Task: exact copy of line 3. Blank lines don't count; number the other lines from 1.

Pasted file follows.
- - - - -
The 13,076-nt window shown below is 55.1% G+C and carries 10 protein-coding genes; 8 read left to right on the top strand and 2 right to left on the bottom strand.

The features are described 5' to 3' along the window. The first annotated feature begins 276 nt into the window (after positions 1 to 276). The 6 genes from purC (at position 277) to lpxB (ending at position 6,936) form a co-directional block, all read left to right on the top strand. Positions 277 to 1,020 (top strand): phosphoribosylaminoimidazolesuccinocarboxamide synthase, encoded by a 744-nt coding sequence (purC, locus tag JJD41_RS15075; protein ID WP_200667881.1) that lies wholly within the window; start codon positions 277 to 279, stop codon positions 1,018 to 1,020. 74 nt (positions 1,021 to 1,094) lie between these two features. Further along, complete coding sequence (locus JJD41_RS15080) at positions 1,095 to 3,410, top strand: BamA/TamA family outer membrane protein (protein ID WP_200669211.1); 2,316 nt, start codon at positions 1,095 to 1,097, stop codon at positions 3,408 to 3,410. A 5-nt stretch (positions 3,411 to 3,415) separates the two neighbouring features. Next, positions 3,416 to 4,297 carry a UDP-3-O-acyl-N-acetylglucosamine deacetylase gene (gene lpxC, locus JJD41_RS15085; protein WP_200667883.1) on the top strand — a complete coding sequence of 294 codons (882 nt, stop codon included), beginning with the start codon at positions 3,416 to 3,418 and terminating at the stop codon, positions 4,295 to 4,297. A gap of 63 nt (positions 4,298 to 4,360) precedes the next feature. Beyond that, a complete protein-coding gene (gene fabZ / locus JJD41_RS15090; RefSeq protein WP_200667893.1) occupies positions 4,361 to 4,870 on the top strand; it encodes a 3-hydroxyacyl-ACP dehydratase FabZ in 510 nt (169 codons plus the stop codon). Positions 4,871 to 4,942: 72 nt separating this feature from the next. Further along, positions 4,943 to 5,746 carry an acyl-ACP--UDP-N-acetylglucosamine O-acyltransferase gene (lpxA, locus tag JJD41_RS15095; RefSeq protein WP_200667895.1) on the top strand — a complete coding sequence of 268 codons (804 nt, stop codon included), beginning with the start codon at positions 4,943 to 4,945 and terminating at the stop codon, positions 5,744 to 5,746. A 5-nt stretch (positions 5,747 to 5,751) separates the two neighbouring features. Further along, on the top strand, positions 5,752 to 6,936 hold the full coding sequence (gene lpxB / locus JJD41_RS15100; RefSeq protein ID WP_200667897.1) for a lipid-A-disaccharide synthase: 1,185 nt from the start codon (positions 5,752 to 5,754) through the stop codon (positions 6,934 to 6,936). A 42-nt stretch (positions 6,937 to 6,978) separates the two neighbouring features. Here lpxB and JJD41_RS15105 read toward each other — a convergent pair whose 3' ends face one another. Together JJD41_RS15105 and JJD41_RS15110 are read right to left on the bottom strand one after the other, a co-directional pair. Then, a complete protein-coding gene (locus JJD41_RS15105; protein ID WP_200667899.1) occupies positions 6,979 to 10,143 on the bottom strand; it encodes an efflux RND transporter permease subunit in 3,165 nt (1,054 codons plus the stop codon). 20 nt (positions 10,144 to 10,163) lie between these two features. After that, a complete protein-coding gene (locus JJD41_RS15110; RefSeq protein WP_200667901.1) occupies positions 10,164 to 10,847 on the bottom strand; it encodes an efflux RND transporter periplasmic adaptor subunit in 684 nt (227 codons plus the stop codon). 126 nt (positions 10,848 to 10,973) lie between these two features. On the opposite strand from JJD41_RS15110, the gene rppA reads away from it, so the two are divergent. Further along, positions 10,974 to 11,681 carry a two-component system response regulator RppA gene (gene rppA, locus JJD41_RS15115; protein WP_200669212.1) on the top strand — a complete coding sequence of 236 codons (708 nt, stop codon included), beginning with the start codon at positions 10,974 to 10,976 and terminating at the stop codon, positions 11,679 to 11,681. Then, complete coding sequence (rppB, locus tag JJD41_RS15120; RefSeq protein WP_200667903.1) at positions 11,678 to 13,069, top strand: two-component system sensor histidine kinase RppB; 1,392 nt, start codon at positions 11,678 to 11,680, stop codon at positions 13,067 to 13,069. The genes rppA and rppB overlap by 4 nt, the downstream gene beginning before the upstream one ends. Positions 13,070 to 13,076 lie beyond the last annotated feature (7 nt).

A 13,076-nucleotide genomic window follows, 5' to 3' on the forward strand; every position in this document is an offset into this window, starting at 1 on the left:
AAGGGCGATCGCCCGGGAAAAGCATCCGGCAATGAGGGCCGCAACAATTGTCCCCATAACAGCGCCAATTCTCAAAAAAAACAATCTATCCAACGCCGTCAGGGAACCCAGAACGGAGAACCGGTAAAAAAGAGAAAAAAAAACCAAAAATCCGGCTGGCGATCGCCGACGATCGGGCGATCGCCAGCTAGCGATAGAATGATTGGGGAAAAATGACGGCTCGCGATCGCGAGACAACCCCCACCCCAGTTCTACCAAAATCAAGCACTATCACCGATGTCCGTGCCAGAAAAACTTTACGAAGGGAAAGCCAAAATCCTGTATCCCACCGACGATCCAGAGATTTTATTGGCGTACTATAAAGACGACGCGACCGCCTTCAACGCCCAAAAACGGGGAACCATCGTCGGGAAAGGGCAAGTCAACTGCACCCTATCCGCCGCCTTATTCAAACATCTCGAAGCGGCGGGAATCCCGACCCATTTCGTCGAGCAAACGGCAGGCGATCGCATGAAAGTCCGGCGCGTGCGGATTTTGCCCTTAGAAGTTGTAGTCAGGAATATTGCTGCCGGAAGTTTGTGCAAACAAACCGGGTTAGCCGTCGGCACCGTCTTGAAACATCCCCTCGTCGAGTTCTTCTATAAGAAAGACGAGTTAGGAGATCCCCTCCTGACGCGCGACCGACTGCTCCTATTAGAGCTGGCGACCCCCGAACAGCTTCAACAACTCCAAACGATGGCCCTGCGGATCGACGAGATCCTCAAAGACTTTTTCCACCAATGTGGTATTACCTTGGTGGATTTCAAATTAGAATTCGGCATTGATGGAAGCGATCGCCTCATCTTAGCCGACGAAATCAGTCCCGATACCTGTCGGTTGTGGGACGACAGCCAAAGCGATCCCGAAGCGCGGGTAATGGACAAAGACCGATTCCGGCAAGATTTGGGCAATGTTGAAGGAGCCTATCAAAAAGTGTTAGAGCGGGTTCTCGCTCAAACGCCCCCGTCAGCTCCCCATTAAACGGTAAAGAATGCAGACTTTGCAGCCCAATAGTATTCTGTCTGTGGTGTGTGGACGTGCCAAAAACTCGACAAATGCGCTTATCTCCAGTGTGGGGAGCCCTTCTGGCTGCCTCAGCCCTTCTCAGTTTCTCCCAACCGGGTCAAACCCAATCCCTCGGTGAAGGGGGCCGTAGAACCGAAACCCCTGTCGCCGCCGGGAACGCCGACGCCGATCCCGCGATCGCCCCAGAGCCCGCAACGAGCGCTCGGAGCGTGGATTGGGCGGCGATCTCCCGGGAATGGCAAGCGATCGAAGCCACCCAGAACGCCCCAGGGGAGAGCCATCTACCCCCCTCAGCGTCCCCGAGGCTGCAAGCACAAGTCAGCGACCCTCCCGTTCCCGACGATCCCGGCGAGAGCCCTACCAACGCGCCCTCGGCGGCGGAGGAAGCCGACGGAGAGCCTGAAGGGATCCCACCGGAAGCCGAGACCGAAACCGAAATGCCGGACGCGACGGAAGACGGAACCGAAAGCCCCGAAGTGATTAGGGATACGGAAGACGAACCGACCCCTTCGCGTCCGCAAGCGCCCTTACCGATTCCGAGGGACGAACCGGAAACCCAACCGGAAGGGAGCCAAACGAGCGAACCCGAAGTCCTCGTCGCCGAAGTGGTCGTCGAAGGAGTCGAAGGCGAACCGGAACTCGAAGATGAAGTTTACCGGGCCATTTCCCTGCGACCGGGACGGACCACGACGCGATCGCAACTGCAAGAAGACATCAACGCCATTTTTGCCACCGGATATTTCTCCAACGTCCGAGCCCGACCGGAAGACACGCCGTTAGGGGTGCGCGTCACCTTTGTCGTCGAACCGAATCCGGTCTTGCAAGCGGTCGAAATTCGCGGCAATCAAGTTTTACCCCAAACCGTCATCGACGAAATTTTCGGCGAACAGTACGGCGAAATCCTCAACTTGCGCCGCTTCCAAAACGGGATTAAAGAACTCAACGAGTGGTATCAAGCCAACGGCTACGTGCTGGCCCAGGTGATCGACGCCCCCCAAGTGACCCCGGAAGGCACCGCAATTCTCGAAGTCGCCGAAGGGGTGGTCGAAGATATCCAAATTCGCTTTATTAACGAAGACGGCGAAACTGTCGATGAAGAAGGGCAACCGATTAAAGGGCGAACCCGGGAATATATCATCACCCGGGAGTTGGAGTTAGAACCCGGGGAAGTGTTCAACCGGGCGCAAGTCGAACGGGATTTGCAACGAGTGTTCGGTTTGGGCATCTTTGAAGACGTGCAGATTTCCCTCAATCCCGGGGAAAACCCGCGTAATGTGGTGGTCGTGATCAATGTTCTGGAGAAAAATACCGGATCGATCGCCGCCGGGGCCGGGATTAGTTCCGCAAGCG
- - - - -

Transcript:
A 13,076-nucleotide genomic window follows, 5' to 3' on the forward strand; every position in this document is an offset into this window, starting at 1 on the left: